Archive for Culture
Many days I can see snow-capped mountains on the horizon to the east, and some mornings I can even smell the ocean hitching a ride upon the low-lying fog that’s seeping in from the west. There are also the rivers winding beneath freeways, between neighborhoods, and always glistening in the distance. Come wintertime, the trees shed their leaves and reveal a hidden city beneath, until spring returns to feast upon it once again.
I see uniqueness and contrast all around this diverse city, which is full of color and flourishing life. People in cities create a complex web of existence together – challenges and all – which puts us in a positive place from which creative thinking and innovative solutions can occur. Yet diversity can mean so many things, from the people within to the landscapes we see and the resources at our disposal. Diversity, on a daily basis, is when we see different cultures existing in one place, like shopping at the mall, attending an outdoor festival, or gathering in support or rebuttal of some societal issue.
It’s a fact of life that people have different spiritual and political beliefs, different customs and societal norms, different sexual and romantic leanings, different lifestyles, ways of thinking and even behaving. That we can exist together even mostly peacefully is an amazing feat, and great cities reflect this. Coming together, whether it be living, working or socializing side by side, and taking advantage of the opportunities therein shows a respect for our surroundings, the greater good and our brave future together.
But since more life – and work – seem to occur within and around cities, I try to find a balance between living in this modern world and relishing in the ease and spirit of small town life. One of the best ways I’ve found in which to do this is by frequenting festivals and faires whenever possible. The only hang-up: It’s not that easy locating these galas and celebrations, many of which come and go without my knowledge. So I’m starting a running list of central California festivals, and I hope you’ll help me give it a good go. Because festivals, to me, help fill in the gaps between the soul of city life and the spirit of nature’s abandon.
For starters, Sacramento365.com seems a good place to warm up finding Greater Sacramento area festivals. For instance, I see that Festa Italiana (Sacramento), Sacramento Swap Meet (Natomas), and Vinyl & Music Fair (Davis) are all taking place early August. I missed the Haight-Ashbury Street Fair in San Francisco this past June and Taste of the Delta earlier this month, but we’re just in time for small town Courtland’s Pear Fair this coming weekend, July 29. So come on ~ let’s kick up a little dirt together!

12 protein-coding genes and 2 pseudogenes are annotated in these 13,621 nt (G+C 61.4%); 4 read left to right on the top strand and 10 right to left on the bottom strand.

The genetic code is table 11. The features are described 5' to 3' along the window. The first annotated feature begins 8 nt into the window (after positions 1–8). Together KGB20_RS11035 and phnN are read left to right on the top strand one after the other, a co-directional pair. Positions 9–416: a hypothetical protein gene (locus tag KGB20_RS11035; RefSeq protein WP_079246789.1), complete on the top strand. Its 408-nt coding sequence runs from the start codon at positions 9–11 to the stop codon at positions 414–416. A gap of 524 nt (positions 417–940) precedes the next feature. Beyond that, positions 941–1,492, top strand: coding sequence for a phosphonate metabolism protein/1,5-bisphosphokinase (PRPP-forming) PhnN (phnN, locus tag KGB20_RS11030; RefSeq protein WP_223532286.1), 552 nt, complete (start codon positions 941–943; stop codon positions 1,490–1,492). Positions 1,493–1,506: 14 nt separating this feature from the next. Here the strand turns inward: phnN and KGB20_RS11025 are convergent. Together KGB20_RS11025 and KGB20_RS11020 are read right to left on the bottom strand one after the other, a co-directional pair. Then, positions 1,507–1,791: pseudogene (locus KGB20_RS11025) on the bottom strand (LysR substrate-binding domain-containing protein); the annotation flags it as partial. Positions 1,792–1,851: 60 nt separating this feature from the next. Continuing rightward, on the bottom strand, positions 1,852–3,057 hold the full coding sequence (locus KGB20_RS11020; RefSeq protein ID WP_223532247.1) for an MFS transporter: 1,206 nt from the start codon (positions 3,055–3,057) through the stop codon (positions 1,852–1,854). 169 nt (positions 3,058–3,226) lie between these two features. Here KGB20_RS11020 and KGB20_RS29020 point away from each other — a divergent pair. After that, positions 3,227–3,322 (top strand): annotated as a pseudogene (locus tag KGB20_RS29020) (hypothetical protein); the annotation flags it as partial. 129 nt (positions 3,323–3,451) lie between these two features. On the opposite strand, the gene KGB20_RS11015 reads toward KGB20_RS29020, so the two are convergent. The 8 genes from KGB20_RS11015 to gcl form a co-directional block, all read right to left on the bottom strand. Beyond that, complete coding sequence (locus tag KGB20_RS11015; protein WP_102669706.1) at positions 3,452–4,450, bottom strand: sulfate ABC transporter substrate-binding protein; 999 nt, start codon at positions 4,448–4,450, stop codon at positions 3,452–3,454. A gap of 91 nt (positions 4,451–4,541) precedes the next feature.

Sexy, saucy play ‘OR’ to debut and close out 6-year run at the Delta King Theatre – June 17 – July 17. In addition, the Pilothouse Restaurant will be offering a specially priced $29 three-course dinner for theatre patrons. 916-995-5464, http://www.capstage.org
From Farm to You~
Announcing New Farmers’ Markets Locations:
1)Beautiful east end State Capitol Park, 15th & L Streets, every Thursday, 10AM to 1:30PM
2)St. Rose of Lima Park, 7th & K Street, every Friday, 10AM to 1:30PM (street or mall parking, light rail)
Come One, Come All for a Parade, Mass, Auction, Eats, Live Music & Fresh Air! The Freeport/Clarksburg Portuguese Festa will be held Sunday, June 19th at 54113 S. River Rd. 916-373-9942
100 Years of Making a Difference~
Stop to once again celebrate your rights at the Sacramento History Museum with the unveiling of the ‘We Won the Vote’ exhibit on June 16th. 916-808-7059, http://www.historicoldsac.org
It must get a little tiring for those not so Christmas-minded to constantly see the focus of our culture on all things Christmas this time of year. Although Christmas has come to mean different things to different people (like it or not, purists), others who may have different beliefs have to live beneath the halo of the Christmas tree all month long. But there are growing branches upon which differing beliefs and celebrations can reside together, and the Crocker Art Museum extends one of them.
On Sunday, Dec. 26, the Crocker will present a free Kwanzaa Family Festival from noon to 4 p.m. The museum-wide festival showcases the Museum’s new collection of African art with music and dance performances, hands-on art making, and storytelling. Sponsored by Target and presented in collaboration with the Sojourner Truth Multicultural Art Museum and the Kuumba Collective Art Gallery, the Museum will be FREE from 10 a.m. to 5 p.m. on this day.
Celebrated worldwide, Kwanzaa is “an ancient and living cultural tradition which reflects the best of African thought and practice in its reaffirmation of the dignity of the human person in community and culture, the well-being of family and community, the integrity of the environment and our kinship with it, and the rich resource and meaning of a people’s culture.” It is celebrated December 26th through January 1st.